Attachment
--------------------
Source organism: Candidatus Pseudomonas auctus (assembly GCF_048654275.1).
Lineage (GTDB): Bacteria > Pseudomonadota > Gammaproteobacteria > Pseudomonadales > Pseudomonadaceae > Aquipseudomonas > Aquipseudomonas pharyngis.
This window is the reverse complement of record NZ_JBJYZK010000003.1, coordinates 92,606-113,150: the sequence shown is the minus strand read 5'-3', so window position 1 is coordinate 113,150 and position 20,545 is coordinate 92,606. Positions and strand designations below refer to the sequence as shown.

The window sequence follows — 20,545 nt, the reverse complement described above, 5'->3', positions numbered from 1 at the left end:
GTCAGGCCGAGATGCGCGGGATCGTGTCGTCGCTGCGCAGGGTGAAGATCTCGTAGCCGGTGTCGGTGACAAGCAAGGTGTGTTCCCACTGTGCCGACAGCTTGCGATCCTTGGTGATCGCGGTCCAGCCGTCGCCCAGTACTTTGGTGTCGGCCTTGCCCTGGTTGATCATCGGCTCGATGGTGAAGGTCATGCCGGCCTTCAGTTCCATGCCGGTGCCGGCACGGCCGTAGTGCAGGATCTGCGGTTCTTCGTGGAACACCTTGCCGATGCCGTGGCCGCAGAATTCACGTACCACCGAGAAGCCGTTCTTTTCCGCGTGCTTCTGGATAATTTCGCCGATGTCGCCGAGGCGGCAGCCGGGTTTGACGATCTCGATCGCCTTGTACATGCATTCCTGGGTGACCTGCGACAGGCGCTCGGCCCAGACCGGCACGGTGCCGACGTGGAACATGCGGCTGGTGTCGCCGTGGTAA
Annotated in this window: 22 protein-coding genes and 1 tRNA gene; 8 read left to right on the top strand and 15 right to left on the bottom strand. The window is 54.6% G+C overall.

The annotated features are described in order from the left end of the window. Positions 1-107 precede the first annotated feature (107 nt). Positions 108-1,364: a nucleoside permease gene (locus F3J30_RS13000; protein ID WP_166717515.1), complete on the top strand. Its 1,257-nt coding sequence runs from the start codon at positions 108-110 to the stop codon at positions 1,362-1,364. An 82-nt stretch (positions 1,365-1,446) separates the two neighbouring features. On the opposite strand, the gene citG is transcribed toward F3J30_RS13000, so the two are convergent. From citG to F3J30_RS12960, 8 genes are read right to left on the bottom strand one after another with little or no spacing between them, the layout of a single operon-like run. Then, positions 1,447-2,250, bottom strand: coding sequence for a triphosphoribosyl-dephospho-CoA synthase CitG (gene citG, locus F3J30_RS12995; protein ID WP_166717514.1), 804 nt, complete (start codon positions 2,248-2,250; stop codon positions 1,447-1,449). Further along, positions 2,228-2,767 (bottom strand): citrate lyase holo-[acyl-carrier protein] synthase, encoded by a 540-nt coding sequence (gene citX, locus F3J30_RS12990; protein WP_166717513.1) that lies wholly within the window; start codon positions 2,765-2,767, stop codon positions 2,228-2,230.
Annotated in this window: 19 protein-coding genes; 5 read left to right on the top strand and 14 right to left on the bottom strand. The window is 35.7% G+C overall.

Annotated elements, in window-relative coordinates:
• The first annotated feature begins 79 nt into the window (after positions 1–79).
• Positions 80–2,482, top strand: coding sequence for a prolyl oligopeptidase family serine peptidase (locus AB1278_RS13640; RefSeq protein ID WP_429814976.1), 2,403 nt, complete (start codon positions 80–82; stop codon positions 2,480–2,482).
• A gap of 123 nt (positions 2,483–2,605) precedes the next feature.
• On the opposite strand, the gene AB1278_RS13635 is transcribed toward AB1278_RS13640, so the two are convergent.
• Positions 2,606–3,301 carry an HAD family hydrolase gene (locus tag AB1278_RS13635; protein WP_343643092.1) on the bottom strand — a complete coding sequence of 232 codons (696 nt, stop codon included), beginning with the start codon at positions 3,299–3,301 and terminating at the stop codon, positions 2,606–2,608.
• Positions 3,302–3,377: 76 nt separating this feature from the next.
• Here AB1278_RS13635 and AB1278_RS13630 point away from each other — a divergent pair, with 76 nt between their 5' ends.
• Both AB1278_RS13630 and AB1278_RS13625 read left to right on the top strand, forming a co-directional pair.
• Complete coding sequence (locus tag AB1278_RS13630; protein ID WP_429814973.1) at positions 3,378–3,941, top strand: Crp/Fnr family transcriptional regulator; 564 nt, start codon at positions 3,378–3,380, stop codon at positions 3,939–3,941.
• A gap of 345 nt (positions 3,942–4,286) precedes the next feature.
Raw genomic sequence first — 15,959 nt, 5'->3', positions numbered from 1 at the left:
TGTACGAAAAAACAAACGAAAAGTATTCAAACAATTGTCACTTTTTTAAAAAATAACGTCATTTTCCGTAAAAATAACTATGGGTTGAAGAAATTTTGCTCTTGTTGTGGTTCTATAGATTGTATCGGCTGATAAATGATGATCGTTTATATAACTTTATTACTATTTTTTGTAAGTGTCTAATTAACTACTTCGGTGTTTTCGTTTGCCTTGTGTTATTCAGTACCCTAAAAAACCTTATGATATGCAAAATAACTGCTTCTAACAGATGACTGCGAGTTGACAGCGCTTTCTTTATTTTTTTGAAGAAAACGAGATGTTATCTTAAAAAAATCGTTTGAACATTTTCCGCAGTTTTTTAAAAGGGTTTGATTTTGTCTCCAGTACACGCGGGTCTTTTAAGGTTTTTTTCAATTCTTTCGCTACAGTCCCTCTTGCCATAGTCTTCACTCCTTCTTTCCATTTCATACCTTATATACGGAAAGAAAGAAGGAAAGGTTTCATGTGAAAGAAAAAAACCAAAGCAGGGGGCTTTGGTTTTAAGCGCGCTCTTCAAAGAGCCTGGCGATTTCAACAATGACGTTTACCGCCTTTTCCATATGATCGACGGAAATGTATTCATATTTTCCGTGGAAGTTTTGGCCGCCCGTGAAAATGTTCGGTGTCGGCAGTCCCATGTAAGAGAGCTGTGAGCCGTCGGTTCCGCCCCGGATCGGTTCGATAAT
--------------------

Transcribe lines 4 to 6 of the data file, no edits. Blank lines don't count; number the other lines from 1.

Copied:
The window sequence follows — 20,545 nt, the reverse complement described above, 5'->3', positions numbered from 1 at the left end:
GTCAGGCCGAGATGCGCGGGATCGTGTCGTCGCTGCGCAGGGTGAAGATCTCGTAGCCGGTGTCGGTGACAAGCAAGGTGTGTTCCCACTGTGCCGACAGCTTGCGATCCTTGGTGATCGCGGTCCAGCCGTCGCCCAGTACTTTGGTGTCGGCCTTGCCCTGGTTGATCATCGGCTCGATGGTGAAGGTCATGCCGGCCTTCAGTTCCATGCCGGTGCCGGCACGGCCGTAGTGCAGGATCTGCGGTTCTTCGTGGAACACCTTGCCGATGCCGTGGCCGCAGAATTCACGTACCACCGAGAAGCCGTTCTTTTCCGCGTGCTTCTGGATAATTTCGCCGATGTCGCCGAGGCGGCAGCCGGGTTTGACGATCTCGATCGCCTTGTACATGCATTCCTGGGTGACCTGCGACAGGCGCTCGGCCCAGACCGGCACGGTGCCGACGTGGAACATGCGGCTGGTGTCGCCGTGGTAA
Annotated in this window: 22 protein-coding genes and 1 tRNA gene; 8 read left to right on the top strand and 15 right to left on the bottom strand. The window is 54.6% G+C overall.